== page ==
Improved adherence to the Mediterranean diet may reduce the incidence of cognitive decline, dementia, and Alzheimer’s disease, a new analysis published in Advances in Nutrition suggests.

Researchers conducted a systematic review on human studies up to May 2014 to evaluate dietary patterns and their effect on cognitive decline and dementia in older adults. Four of six cross-sectional studies, six of 12 longitudinal studies, one trial, and three meta-analyses indicated that a better observance of the Mediterranean diet can lead to less cognitive decline, dementia, or Alzheimer’s disease. All six cross-sectional studies and six of eight longitudinal studies pointed to the link between other healthy dietary patterns and reduced cognitive decline and/or a reduced risk of dementia.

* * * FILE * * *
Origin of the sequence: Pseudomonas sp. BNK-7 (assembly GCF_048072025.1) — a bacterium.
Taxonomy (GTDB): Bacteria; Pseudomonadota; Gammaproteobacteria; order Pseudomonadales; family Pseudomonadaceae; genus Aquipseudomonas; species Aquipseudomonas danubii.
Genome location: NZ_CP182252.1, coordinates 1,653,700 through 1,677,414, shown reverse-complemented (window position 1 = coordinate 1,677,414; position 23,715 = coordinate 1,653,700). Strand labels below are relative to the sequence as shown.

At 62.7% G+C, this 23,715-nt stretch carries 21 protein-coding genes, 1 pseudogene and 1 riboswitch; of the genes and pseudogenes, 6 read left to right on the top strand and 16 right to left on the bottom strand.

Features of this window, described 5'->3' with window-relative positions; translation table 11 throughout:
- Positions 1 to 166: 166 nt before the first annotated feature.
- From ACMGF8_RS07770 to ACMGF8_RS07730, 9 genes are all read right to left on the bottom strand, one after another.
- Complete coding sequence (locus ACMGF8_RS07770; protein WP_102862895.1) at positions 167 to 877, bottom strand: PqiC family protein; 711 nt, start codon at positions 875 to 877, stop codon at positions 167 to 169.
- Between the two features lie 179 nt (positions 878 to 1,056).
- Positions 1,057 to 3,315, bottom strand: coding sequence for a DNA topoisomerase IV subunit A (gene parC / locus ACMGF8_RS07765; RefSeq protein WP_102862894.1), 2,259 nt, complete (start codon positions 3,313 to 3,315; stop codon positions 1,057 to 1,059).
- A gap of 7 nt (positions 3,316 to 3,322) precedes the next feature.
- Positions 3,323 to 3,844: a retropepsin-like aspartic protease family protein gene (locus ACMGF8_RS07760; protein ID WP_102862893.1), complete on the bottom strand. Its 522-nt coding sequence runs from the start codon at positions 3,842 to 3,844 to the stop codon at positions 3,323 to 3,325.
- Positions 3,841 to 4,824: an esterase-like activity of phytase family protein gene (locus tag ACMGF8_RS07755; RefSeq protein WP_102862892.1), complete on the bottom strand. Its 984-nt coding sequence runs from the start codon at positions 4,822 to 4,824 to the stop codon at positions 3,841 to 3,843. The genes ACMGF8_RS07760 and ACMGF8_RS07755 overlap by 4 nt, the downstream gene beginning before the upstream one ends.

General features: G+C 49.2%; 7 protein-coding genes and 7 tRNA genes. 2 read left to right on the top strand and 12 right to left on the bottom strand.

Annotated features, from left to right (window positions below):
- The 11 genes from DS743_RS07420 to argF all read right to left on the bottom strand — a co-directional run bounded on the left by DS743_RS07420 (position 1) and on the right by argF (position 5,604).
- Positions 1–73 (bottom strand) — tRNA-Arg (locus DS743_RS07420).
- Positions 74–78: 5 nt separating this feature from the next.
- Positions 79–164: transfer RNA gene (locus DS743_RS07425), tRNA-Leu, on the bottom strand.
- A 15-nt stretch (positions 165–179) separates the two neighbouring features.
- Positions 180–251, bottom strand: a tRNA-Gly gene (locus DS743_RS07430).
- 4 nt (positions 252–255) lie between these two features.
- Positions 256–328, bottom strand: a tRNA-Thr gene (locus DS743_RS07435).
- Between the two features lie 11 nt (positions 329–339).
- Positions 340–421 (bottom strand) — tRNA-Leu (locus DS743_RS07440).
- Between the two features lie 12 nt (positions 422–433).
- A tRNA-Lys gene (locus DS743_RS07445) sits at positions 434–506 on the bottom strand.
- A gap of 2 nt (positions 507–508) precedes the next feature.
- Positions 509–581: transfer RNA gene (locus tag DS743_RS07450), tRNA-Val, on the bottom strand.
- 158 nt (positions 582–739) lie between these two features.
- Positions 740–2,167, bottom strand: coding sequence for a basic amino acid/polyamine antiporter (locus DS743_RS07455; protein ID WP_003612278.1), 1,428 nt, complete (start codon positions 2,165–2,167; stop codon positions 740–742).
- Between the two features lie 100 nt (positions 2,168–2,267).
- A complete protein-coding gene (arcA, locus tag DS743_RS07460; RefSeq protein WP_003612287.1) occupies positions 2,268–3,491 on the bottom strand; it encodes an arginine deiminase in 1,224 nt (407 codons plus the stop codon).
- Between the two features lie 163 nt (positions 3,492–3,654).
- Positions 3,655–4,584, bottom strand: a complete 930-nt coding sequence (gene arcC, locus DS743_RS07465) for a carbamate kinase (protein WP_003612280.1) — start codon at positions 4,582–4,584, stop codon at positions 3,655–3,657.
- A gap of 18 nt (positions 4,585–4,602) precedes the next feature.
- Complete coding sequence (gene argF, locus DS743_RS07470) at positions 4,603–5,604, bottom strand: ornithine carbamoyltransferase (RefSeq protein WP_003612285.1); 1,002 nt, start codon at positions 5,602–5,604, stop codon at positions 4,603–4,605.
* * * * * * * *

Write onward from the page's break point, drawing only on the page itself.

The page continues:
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Overall, there was a general emphasis on fruits, vegetables, fish, and limited intake of meat, saturated fats, and refined sugar. There were some studies, however, that showed different effects of certain dietary patterns on men and women. One study found that higher intake of vegetables/fruits and snacks/drinks/milk patterns reduced risk of cognitive impairment in women, but not in men. Another study showed an increased risk of cognitive impairment in women but a lowered risk in men with the Mediterranean diet.

Due to the varying methodology among the studies, further research is needed to develop more targeted guidelines to prevent or postpone cognitive decline, study authors conclude.

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